As mayor of Mission Viejo -- a wealthy city of 100,000 people in California’s Orange County -- Lance MacLean was an active patron of community businesses, and he regularly encouraged his residents to shop locally. Nowadays, he says, “I’m doing the exact opposite.” When he goes out to eat, he drives to a neighboring city. He goes out of town when he wants to catch a movie. He avoids his own community market. MacLean was ousted when he lost a February 2010 recall election by just one-tenth of a percentage point. More than a year later, MacLean says he still feels like a pariah in his own town. “The wounds are open,” he says, “and they hurt still.”
MacLean has joined a small but rapidly growing club of mayors who have faced recall elections from angry voters. In cities across the country, citizens are increasingly using recall elections to boot local leaders from office -- or at least force them to spend time and money fighting to keep their jobs.
In most cases, recalls aren’t based on any allegations of criminal wrongdoing. Although recall attempts have been launched in some cities for this reason -- like Bell, Calif., where officials paid themselves exorbitant salaries on the taxpayer dime, and in Detroit, where former Mayor Kwame Kilpatrick faced a slew of felony charges -- those types of cases don’t constitute the majority of recent recall efforts. Instead, mayors are being targeted over issues that in most places would hardly generate headlines. Johnstown, Colo., Mayor Mark Romanowski survived a recall election earlier this year that was prompted, in part, by residents’ opposition to a plan to switch from diagonal to parallel parking spaces. Ogden, Kan., Mayor Jimmy Bonds lost a recall election last year after firing two lifeguards. Opponents said he overstepped his bounds.
In Mission Viejo, one of the criticisms lobbied against MacLean was his alleged support for a ballot measure to increase hotel taxes by 2 percent (an initiative that had failed five years earlier). What makes the situation even more peculiar is the fact that mayors in Mission Viejo aren’t particularly powerful; they’re simply council members who have been named to the post by their colleagues. MacLean -- like most of his fellow recalled mayors around the country -- believes his political opponents seized on the same anti-incumbent fervor fueling movements like the Tea Party, and voters failed to distinguish between a local politician and their federal lawmakers. “There’s nothing you can do,” MacLean says. “I’m a discredited scapegoat for their dissatisfaction with government.”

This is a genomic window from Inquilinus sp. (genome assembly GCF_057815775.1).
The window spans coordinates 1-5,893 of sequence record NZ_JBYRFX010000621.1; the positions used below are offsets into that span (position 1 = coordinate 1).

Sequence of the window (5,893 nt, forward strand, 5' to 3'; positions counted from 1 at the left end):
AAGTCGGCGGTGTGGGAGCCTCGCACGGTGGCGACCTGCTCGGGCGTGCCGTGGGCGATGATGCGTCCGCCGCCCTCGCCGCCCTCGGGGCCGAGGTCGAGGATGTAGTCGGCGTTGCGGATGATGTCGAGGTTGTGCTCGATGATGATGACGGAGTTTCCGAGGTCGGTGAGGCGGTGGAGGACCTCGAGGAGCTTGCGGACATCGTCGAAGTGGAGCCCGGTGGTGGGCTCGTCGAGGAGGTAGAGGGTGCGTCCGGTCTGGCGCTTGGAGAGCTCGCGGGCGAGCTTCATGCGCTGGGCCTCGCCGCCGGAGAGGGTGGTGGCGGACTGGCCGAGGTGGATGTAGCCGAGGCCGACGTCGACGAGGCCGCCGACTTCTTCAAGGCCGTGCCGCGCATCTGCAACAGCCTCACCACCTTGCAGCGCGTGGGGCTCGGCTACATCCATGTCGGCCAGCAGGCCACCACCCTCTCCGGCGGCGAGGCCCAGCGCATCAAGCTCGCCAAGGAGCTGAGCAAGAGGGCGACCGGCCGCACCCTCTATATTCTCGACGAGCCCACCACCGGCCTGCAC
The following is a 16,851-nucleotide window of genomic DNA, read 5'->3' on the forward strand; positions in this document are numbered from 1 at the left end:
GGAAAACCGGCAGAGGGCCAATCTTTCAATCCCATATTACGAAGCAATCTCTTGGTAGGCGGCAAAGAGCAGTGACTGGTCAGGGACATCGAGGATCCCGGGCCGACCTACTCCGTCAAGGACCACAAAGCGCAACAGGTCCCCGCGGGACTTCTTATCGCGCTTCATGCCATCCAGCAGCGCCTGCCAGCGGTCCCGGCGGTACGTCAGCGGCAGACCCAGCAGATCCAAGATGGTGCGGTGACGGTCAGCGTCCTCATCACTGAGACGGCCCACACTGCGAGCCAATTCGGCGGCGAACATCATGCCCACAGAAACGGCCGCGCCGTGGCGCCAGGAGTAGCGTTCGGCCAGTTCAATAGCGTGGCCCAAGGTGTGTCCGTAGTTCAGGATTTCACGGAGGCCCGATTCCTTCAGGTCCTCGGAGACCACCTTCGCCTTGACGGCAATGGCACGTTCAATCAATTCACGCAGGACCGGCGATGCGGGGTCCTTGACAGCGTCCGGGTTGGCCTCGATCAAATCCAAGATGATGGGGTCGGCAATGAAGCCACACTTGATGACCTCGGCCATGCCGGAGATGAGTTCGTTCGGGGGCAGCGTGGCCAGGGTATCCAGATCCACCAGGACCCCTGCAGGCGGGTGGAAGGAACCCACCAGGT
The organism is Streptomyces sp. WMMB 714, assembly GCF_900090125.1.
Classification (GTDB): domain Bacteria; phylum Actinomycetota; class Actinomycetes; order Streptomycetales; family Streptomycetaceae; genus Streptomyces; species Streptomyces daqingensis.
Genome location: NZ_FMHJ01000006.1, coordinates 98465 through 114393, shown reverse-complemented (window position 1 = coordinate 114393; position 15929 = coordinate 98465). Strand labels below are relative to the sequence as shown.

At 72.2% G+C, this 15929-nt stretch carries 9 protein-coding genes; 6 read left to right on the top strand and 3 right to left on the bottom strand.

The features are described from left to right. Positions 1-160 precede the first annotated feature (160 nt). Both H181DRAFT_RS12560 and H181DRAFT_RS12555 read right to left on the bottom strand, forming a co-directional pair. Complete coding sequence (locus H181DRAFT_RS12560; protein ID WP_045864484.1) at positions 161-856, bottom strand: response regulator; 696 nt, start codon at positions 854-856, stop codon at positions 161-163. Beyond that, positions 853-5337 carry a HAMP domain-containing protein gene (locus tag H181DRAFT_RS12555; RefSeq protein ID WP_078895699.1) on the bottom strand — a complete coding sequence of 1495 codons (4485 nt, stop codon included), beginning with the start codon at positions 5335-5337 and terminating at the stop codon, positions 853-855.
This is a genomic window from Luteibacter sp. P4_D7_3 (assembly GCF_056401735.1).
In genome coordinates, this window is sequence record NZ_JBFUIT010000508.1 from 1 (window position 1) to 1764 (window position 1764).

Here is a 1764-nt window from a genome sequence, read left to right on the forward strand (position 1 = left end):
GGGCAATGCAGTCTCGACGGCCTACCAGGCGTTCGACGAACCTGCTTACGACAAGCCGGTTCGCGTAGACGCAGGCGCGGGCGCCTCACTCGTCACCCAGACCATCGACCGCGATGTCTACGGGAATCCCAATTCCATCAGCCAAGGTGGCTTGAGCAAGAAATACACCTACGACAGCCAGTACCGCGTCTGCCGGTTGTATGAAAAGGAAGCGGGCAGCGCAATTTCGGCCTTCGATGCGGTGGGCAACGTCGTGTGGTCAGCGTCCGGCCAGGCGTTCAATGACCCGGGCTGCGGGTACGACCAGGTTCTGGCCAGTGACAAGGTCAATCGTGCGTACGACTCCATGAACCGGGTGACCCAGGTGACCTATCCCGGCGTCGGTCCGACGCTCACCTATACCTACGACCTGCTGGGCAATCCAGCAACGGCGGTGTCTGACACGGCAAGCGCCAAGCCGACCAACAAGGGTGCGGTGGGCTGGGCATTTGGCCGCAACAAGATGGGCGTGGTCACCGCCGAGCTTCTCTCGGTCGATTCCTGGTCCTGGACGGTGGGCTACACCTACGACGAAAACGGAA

There’s no hub for definitive statistics on mayoral recalls. But Ballotpedia, a nonprofit that tracks recall elections, has identified 57 mayors who faced recall attempts last year, up from 23 in 2009. This year, 15 mayors have already faced recall attempts, which means the 2011 figure could eclipse last year’s total. Since 2009, serious recall attempts have been launched in major cities including Akron, Ohio; Kansas City, Mo.; Omaha, Neb.; and Portland, Ore., among others. In Florida last month, Miami-Dade County Mayor Carlos Alvarez overwhelmingly lost what may be the largest-ever recall of a local official.
Tom Cochran, executive director of the U.S. Conference of Mayors, calls it “recall fever.” Indeed, recalls are now so prevalent that Cochran’s organization is making a film about the subject. It also plans to hold sessions about the recall process at its upcoming conference. “All we’re doing,” Cochran says, “is telling the mayors they’d better watch their backs.”
Recalls haven’t always been a part of American politics. In 1904, Los Angeles City Councilman James Davenport became the country’s first municipal official to be recalled, when voters removed him partly because of his supposed support for bringing an unpopular slaughterhouse into his district. Recall elections started becoming more prevalent after World War I as a backlash to the era of boss politics and electoral abuses. But today, the dynamics of the recall have changed. “People are a lot angrier at politicians than they were even five or six years ago,” says Shaun Bowler, a political science professor at the University of California, Riverside, who studies recalls. These days, he says, “you don’t have to do anything wrong” to get the boot.